In our last post, we talked about the R-value of insulation, which is essentially how well a type of insulation is doing its job—how effective it is. Related to the R-value are the K-value, C-value and U-value, and we’ll discuss what these mean in this post!
We know, there are a lot of insulation terms that may be confusing, but insulation installation shouldn’t be a DIY project. Asking insulation professionals is always the best option, whether you want to install insulation in your attic or have questions about insulation. Sometimes, however, it can be helpful to know a little bit about insulation before you bring the pros in!
Insulation K-value, or K-factor, is used to rate the material’s ability to allow heat to pass through it, independent of its thickness. The lower the K-value, the better the insulator.
Insulation C-value, or C-factor, is used to rate thermal conductance; it’s the number of BTU (British thermal units) that pass through a square foot of material with a 1 degree temperature difference for a specified thickness. The lower the C-value, the more effective the insulation.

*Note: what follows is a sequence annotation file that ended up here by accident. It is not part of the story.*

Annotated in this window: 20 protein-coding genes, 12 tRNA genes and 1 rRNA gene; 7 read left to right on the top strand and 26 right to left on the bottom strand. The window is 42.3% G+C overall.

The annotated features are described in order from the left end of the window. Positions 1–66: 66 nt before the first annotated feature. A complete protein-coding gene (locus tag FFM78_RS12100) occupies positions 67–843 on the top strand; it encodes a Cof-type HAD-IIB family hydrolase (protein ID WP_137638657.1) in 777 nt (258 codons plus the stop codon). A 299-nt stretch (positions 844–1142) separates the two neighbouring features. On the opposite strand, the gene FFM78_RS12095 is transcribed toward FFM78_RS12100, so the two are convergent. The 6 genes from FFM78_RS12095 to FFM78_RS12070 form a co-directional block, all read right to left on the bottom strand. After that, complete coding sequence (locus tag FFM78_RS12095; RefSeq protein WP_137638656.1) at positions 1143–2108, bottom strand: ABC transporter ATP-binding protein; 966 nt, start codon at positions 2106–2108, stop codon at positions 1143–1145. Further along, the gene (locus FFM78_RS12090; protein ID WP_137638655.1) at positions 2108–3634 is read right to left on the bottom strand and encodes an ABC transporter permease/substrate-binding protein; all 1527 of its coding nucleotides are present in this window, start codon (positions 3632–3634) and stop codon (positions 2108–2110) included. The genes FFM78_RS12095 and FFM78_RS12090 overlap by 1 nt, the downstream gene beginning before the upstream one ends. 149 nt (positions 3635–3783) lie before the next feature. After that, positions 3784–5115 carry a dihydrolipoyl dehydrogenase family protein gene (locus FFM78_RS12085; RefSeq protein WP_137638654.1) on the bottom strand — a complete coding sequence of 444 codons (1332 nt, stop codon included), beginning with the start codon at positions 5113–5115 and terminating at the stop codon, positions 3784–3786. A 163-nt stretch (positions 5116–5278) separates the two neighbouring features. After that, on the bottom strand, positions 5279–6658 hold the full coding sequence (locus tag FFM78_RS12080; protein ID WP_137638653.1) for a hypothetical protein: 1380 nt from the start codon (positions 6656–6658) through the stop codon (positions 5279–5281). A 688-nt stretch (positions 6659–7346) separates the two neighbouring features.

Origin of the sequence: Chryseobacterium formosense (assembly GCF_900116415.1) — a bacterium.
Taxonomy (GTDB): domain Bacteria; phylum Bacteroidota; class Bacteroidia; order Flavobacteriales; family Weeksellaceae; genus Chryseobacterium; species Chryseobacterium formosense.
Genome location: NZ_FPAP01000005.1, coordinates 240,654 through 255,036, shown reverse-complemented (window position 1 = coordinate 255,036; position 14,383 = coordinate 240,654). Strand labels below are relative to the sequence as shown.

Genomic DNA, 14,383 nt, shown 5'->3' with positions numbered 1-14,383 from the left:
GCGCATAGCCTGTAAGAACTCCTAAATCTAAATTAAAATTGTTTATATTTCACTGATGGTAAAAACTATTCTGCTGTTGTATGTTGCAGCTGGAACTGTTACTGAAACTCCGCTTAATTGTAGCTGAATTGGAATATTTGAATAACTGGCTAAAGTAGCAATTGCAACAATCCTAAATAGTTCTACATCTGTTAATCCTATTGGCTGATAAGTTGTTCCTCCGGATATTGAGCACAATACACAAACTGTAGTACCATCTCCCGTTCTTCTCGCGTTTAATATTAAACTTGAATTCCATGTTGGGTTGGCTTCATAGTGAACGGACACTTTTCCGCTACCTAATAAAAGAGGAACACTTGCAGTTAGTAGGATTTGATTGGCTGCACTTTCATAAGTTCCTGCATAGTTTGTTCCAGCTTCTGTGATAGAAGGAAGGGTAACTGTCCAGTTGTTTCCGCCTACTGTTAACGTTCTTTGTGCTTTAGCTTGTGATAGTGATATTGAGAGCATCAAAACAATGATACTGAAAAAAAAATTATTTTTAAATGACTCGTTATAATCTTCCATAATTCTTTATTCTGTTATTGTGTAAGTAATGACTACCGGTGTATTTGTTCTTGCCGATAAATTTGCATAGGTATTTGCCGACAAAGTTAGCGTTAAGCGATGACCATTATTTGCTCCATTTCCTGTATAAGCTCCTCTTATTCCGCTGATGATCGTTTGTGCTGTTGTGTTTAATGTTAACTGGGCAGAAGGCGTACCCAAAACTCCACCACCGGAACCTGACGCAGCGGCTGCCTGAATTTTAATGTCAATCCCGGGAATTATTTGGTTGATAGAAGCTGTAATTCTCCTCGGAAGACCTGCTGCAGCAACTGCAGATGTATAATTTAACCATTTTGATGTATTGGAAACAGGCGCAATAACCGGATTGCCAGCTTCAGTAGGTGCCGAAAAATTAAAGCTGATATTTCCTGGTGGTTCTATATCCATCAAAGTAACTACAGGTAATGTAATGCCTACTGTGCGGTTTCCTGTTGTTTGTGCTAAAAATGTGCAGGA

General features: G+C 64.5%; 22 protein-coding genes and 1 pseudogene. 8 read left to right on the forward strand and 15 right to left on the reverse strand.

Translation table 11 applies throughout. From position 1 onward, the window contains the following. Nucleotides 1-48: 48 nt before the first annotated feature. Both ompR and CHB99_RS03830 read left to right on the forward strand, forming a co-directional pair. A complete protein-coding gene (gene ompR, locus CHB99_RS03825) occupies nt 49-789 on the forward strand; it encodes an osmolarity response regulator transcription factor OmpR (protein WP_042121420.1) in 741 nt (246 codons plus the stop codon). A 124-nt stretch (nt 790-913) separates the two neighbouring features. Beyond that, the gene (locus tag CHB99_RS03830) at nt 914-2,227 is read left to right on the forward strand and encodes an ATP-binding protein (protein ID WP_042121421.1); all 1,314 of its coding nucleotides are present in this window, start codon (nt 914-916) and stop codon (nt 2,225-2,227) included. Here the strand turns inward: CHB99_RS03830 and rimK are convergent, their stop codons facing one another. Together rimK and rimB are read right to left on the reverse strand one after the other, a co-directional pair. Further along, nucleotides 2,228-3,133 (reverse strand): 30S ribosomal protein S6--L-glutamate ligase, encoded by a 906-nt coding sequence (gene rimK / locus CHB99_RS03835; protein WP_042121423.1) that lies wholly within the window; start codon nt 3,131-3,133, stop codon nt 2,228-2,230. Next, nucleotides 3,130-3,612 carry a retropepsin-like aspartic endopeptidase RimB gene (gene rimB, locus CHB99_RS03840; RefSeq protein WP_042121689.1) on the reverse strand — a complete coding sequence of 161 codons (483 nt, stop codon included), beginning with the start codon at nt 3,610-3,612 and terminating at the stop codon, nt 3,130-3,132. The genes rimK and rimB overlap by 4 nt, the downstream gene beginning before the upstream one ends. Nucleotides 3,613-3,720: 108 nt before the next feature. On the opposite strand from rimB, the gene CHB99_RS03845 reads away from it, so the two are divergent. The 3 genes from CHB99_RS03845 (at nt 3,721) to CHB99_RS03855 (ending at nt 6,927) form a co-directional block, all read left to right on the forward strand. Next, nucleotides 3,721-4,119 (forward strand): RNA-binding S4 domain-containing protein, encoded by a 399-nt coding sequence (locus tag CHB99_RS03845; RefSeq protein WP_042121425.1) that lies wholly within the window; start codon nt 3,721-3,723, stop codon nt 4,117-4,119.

Insulation U-value is known as thermal transmittance, which refers to the heat transmission through an area of a material construction, induced by temperature differences between the adjacent environments. The lower the U-value, the better.
It can be tough to put insulation terms like these into layman’s terms, but what you basically need to know when it comes to insulation U-value, K-value and C-value is that:
- A lower U-value (which can kind of be thought of as temperature difference between adjacent areas) indicates more effective insulation.
- A lower C-value means the insulation performs better—and the same thing with a higher R-value.
- The lower the K-value, the greater the insulating value for a particular thickness and given set of conditions.
How Effective is Insulation?
In addition to the U-value, K-value and C-value, the type of insulation can determine the effectiveness of insulation, depending on what you’re trying to achieve. For example,
- Cellulose and fiberglass insulation are superior at soundproofing.
- Spray foam insulation is very effective at reducing air infiltration.
- Radiant barrier helps your home stay cool in the summer, by reflecting heat from the sun.
To learn more, contact the experts at Tidewater Insulators!